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      The old woman rocked gently in the vinyl padded exam chair with her eyes closed.  Her hands gripped the armrests until her fingers turned a pasty-white from exertion.  A wisp of a grin pushed in vain against the corners of her thin, prune-like lips, as if she was suddenly recalling a bawdy limerick from her childhood.  It was followed by a frown.  And a sigh.

     “Mrs. Weiss, you are going to have to open your eyes and look into the phoropter for this to work.”  Doctor Yuan Liu stepped toward her patient and set her clipboard on the counter.  Her voice was soft and reassuring.  At five feet two and barely a hundred pounds soaking wet, the attractive young Asian optometrist hardly projected an image that would frighten anyone.

     “Okay.”  The old woman twitched and sighed again, this time the sigh was more pronounced.

Liu looked back to her scribe, who shrugged and continued typing an entry into the portable laptop that was perched on a rolling cart near the back of the room.

     “Mrs. Weiss, the phoropter doesn’t hurt.”  The doctor adjusted the unwieldy device that resembled a Transformer mini bot with two dozen eyes.  “We’ve done this before, do you remember?  You just look in here and tell me what you see.”  She gently stroked the old woman’s hand.  It was against the rules, but the situation required a personal touch.

“I see the future.”     

     “I’m sorry, what do you see Mrs. Weiss?”  The doctor cocked her head, confused by the woman’s statement. 

     “When I look in that contraption,” Mrs. Weiss opened her eyes, wide and feverish, “I see the future.”  She pushed the device to one side and attempted to get up from the chair.  “Bad things are going to happen.”

     “Mrs. Weiss, stay seated please.”  The young doctor moved quickly to keep the old woman from falling.  “We’ll skip the test and get you some help.  Okay?”  Without taking her eyes off her patient Liu barked an order.  “Jen, call for an ambulance.  And ask Dr. Strickland to come here - like stat.”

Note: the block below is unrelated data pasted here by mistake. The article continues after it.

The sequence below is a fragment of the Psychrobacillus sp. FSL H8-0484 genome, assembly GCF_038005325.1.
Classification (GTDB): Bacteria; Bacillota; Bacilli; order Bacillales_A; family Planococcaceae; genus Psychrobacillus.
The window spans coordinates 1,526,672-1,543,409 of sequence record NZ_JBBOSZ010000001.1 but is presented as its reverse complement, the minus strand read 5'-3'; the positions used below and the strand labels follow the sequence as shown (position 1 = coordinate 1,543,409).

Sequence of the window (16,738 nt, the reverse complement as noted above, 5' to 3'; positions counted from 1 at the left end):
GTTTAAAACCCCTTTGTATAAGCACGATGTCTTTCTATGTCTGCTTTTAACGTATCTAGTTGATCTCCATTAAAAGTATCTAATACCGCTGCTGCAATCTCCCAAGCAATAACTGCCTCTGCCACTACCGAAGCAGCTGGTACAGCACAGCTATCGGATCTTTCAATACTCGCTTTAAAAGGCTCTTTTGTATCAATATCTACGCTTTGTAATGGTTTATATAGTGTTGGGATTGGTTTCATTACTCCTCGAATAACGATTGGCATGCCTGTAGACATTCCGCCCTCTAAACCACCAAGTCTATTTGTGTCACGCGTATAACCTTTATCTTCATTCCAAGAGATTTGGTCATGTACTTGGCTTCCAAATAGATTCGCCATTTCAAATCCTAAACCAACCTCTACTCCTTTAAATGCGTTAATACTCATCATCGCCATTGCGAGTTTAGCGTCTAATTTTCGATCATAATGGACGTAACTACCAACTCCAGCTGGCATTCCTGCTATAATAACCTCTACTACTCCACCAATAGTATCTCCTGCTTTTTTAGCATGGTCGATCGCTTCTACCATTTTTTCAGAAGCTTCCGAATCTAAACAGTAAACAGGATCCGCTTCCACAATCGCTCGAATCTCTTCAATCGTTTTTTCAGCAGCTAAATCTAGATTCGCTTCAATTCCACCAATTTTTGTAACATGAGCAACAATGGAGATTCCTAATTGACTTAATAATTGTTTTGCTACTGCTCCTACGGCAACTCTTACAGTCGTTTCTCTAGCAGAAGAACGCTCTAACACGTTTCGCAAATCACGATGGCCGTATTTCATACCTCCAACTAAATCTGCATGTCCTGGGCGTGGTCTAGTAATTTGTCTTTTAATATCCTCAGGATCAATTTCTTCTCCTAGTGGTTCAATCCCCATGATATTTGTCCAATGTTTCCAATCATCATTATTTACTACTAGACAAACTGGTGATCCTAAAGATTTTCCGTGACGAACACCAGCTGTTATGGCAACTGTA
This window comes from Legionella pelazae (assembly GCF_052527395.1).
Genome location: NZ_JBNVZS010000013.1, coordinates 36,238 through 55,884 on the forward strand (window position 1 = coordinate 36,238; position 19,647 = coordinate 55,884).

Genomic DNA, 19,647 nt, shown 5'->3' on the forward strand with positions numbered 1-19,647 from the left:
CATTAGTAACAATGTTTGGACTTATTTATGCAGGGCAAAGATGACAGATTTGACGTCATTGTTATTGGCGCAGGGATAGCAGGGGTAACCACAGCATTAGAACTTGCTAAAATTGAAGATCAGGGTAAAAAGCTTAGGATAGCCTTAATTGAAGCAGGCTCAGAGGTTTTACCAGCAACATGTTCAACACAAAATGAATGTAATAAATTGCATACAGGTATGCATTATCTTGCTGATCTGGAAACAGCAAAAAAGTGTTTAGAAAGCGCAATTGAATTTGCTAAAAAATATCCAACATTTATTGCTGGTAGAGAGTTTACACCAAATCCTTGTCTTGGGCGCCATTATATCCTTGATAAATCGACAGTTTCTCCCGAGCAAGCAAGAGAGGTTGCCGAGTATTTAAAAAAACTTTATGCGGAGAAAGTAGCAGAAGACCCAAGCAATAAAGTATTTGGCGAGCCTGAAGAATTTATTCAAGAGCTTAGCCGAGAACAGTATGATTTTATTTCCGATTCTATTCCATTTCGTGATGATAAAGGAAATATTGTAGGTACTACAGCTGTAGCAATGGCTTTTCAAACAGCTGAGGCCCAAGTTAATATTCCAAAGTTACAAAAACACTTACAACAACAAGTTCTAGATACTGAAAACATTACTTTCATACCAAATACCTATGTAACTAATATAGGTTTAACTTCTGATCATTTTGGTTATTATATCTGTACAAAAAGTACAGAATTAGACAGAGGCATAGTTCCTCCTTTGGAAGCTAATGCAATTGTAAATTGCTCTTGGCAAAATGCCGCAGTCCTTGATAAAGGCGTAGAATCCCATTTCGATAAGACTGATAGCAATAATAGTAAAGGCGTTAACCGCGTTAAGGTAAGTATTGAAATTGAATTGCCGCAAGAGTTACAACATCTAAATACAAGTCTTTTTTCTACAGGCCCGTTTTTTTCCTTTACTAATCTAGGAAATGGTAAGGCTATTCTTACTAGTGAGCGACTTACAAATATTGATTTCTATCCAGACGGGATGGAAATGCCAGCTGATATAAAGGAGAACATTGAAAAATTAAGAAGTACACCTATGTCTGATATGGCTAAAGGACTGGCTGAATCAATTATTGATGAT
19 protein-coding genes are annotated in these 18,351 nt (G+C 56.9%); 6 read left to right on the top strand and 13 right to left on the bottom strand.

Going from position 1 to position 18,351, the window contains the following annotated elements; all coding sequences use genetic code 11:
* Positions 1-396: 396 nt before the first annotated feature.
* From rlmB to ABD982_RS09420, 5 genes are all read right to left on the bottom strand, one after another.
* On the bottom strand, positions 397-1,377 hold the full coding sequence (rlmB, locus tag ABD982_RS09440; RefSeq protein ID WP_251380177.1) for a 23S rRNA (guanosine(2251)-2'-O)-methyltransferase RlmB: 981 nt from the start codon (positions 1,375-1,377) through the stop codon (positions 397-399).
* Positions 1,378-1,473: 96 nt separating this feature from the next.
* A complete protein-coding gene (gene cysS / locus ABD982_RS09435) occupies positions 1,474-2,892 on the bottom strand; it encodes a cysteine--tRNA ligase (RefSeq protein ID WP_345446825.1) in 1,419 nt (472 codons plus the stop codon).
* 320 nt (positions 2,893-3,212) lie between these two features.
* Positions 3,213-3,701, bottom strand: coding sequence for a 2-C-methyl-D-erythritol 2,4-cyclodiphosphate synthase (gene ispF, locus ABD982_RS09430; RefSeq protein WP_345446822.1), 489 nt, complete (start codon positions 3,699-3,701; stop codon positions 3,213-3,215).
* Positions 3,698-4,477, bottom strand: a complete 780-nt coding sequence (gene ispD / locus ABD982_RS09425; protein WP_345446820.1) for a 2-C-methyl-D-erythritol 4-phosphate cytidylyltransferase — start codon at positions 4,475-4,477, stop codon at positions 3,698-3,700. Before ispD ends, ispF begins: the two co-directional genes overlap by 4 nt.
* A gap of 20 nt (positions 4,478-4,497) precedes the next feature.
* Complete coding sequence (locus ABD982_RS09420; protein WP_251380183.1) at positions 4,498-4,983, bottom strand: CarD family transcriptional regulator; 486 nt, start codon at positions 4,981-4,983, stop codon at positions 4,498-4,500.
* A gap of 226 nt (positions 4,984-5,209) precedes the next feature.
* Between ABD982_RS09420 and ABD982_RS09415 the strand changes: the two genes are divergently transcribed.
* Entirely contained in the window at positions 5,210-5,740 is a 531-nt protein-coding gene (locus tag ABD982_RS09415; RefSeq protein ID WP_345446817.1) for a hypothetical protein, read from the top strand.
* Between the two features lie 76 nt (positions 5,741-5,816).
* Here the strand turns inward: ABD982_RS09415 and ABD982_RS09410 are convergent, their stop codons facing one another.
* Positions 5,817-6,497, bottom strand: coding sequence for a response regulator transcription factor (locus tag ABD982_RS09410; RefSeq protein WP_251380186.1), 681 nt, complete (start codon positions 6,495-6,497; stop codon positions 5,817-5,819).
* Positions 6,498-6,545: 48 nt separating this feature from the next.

The old woman rocked backward. 

     “No.  No. No.  Mrs. Weiss stay with me now.  Everything will be okay.”  Liu hurriedly rummaged through her lab coat pocket, tossing a script pad and pen onto the counter before her fingers located the small device she was struggling to find.

     The old woman began to mumble, slurring her words.  “Don’t look at the blue light.  Or the red.  They will make you see the future too.  You are so young.  And pretty.  I was young once.”  Mrs. Weis pulled her large handbag to her chest.  “Only follow the green, dear.” 

She pawed at the inside of the bag, searching for something.  And found it.  Then, without warning, her entire demeanor changed.  Her eyes darted wildly side to side.  The old woman’s lips sagged as she managed an ominous whisper.  “Save yourself.”  Weiss stared blankly at the eye chart on the far wall.  A shiver rippled through her body.    

     “Mrs. Weiss, look at me.”  Dr. Liu moved quickly.  She shouted for help and flashed the penlight in the woman’s eyes.  The pupils were fixed and unresponsive.  Her pulse was weak and intermittent.  Mrs. Weiss slumped in the chair.  Liu listened for a heartbeat but heard only the clink of something metallic falling onto the floor.  She administered CPR. 

     But death had already come to Mrs. Abigail Weiss.

     Unbeknownst to her doctor, it was not unexpected.   

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